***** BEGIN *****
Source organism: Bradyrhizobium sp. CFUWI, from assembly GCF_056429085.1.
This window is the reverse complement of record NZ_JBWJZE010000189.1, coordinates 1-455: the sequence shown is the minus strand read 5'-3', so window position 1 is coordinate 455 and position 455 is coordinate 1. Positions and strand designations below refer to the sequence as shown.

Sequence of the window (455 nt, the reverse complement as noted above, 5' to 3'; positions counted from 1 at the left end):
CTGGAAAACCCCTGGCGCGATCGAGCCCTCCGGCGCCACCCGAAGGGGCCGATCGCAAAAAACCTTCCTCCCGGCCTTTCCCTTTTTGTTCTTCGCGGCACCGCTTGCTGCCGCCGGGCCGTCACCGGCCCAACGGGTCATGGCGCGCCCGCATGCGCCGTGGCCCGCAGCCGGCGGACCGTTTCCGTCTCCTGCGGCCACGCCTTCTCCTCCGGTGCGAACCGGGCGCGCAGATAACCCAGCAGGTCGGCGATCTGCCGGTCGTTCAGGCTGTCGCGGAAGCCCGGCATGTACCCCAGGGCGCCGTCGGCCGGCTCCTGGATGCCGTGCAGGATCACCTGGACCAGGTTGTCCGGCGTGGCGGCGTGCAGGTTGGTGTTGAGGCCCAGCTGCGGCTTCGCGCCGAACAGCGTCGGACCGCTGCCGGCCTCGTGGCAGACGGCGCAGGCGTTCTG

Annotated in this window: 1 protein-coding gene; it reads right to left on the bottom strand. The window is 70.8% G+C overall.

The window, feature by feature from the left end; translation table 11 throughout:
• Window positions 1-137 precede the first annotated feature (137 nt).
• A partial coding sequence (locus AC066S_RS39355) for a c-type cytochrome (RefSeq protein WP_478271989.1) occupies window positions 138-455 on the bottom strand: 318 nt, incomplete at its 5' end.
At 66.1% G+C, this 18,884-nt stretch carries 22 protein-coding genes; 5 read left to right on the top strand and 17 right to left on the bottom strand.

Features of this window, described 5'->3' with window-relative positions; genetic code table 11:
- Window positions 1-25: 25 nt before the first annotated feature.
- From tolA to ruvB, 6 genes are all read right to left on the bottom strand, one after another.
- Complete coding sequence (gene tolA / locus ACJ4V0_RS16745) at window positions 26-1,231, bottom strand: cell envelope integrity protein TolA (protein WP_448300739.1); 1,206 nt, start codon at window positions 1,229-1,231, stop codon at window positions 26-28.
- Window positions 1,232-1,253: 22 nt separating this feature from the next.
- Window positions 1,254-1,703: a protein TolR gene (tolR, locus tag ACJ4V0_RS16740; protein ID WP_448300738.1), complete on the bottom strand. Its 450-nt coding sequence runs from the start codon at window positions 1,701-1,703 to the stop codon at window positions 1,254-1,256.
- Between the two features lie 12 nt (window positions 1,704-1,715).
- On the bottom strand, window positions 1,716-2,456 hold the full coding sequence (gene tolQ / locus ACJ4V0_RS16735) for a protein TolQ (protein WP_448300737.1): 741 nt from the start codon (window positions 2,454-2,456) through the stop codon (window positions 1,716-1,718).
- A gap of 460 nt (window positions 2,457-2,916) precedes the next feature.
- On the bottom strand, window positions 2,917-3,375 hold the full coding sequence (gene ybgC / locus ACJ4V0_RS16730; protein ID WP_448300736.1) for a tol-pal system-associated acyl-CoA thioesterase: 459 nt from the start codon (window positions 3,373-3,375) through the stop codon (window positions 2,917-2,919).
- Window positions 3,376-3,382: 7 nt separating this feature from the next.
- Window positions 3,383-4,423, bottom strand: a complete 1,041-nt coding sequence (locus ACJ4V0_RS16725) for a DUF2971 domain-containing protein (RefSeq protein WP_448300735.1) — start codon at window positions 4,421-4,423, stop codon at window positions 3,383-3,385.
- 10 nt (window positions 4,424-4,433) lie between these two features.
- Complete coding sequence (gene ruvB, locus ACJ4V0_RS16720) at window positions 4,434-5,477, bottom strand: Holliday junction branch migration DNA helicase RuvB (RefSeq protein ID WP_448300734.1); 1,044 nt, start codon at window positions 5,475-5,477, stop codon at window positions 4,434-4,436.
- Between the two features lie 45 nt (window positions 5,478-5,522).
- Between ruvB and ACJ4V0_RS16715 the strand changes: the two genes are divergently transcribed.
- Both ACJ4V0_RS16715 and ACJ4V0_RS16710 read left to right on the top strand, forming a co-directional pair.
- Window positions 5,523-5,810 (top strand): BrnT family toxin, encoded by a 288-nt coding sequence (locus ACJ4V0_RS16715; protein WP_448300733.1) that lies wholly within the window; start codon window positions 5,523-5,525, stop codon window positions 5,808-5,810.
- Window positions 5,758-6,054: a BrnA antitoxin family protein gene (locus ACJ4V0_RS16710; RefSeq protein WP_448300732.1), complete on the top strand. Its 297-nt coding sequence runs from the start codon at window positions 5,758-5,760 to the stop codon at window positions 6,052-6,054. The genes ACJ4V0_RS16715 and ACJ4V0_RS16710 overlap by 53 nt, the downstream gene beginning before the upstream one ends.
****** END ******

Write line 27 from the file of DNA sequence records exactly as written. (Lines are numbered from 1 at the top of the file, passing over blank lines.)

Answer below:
- Window positions 5,523-5,810 (top strand): BrnT family toxin, encoded by a 288-nt coding sequence (locus ACJ4V0_RS16715; protein WP_448300733.1) that lies wholly within the window; start codon window positions 5,523-5,525, stop codon window positions 5,808-5,810.